Winter is no friend to the body’s delicate skin, but an expert offers three key tips: moisturize, moisturize, moisturize.
“It’s pretty intuitive, but it bears repeating,” said dermatologist Dr. David Pearson, an assistant professor at the University of Minnesota Medical School, in Minneapolis. “The environment treats our skin differently in the winter, and that means we may have to change our behaviors to acclimate.”
As temperatures and humidity levels drop, your skin loses moisture, Pearson explained in a university news release. This is especially true in a cold, dry state like Minnesota.
To help hydrate winter skin, Pearson recommends a thick moisturizing cream that has to be scooped out of a jar or squeezed out of a tube, rather than something thin that comes through a pump.
“I don’t like a lot of additives, perfumes, scents, etc.—keep it simple,” Pearson said.
When skin dries out, its ability to protect you from external allergens and infections is compromised. “Ceramides may be helpful in restoring the skin barrier, so those can be a good ingredient to look for,” he added.
Pearson said some data suggests that humidifiers may also help, but likely less so than moisturizer.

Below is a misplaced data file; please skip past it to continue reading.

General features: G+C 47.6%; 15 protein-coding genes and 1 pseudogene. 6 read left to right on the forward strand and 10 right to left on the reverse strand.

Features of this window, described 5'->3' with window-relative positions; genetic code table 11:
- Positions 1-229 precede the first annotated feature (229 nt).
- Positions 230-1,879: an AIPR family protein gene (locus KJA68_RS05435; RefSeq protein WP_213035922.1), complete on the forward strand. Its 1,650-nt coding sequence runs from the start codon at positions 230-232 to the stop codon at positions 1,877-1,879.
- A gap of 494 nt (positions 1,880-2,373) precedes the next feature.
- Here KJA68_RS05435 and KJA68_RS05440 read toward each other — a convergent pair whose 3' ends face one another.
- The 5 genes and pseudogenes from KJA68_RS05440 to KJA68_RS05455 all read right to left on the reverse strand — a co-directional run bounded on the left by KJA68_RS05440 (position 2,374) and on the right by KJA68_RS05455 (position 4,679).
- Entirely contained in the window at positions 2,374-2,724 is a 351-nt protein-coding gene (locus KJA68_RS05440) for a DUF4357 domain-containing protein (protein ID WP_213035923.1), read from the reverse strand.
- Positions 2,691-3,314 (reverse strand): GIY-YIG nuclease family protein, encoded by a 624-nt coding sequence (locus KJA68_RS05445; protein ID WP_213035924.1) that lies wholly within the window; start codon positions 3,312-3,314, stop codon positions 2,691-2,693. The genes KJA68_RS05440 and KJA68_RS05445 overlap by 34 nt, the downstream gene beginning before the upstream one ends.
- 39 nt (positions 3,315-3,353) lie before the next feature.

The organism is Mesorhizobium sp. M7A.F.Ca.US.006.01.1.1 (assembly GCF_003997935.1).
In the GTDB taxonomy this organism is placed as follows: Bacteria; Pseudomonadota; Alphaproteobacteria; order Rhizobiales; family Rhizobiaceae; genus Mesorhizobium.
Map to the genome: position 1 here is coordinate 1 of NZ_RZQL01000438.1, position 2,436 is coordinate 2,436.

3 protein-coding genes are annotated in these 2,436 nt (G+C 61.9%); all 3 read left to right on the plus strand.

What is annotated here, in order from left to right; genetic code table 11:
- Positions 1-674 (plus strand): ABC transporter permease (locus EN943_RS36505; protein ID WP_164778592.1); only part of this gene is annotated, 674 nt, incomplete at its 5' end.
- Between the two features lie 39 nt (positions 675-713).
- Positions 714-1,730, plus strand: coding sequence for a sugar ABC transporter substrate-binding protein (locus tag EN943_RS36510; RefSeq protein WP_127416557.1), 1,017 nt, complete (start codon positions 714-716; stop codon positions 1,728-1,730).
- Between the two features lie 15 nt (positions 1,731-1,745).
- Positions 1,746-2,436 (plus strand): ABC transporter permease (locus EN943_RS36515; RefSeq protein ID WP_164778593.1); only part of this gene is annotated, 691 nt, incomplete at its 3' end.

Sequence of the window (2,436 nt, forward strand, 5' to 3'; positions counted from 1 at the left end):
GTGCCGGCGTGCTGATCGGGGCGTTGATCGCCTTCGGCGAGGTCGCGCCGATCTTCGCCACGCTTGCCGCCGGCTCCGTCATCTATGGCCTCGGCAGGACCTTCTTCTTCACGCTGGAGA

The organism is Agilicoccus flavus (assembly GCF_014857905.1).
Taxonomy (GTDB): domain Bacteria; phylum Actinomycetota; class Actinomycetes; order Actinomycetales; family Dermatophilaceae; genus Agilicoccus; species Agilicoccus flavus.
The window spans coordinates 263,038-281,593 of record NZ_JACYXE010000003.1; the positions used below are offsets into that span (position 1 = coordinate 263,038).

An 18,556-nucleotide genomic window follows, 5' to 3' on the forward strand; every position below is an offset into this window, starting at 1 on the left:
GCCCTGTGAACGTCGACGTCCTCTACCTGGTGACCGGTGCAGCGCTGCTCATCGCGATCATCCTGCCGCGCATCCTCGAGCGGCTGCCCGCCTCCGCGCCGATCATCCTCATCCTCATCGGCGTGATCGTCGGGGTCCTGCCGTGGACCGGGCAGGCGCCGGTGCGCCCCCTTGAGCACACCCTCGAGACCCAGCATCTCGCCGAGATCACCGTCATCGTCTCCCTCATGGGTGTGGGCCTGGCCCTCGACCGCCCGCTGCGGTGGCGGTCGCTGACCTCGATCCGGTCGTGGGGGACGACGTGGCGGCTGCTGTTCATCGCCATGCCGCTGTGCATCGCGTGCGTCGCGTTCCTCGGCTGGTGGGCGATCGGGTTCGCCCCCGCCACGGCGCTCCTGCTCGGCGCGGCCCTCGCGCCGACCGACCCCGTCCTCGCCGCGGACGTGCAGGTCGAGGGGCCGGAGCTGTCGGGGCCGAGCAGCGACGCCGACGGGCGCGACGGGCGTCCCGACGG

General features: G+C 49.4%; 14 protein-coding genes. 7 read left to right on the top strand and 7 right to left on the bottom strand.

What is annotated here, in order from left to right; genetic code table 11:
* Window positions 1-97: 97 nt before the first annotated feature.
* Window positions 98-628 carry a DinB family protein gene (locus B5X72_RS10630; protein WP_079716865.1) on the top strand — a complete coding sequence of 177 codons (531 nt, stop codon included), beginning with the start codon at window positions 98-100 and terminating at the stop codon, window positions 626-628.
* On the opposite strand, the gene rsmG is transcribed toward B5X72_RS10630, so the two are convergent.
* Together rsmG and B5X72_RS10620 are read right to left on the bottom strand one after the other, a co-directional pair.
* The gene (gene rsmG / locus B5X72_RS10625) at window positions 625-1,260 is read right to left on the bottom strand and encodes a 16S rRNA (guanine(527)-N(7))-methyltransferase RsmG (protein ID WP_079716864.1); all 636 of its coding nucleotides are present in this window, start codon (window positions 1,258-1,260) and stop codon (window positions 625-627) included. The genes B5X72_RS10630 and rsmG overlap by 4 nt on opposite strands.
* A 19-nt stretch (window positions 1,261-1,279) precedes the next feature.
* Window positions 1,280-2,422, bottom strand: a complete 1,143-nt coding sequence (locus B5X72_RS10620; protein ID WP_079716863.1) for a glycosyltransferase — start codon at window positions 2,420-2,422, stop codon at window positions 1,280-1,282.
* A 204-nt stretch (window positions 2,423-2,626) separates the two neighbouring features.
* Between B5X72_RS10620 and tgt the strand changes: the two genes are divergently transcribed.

When washing, use a gentle soap and keep up your summer sunscreen routine. Even if you’re bundled up, a fair amount of UV light is reflected from the snow, Pearson said. “Prolonged exposure through outdoor activities (or long drives) can add up,” he explained.
Winter is often more difficult for people who have eczema, especially when it’s on their hands, Pearson noted. Eczema causes dry, itchy and red skin.
In cold weather, Pearson also sees vascular conditions called Raynaud’s and pernio, because he specializes in autoimmune connective tissue diseases. Symptoms can occur with cold exposure.
“Raynaud’s is the rapid onset of white or blue discoloration of the fingers and/or toes from cold exposure due to constriction of blood vessels,” he explained. “Pernio is the delayed onset of tender pink bumps on the fingers and toes 1 to 2 days after cold exposure.”
In very cold regions, frostbite, which can happen when skin temperature reaches 28° Fahrenheit or below, is another danger. That only takes 30 minutes in 0° F weather.
“Our skin isn’t physiologically equipped for unprotected, prolonged exposure to these temperatures, so be sure to put on a warm coat and hat when you’re going outside,” Pearson advised.
The American Academy of Dermatology Association offers more winter skin-care tips.
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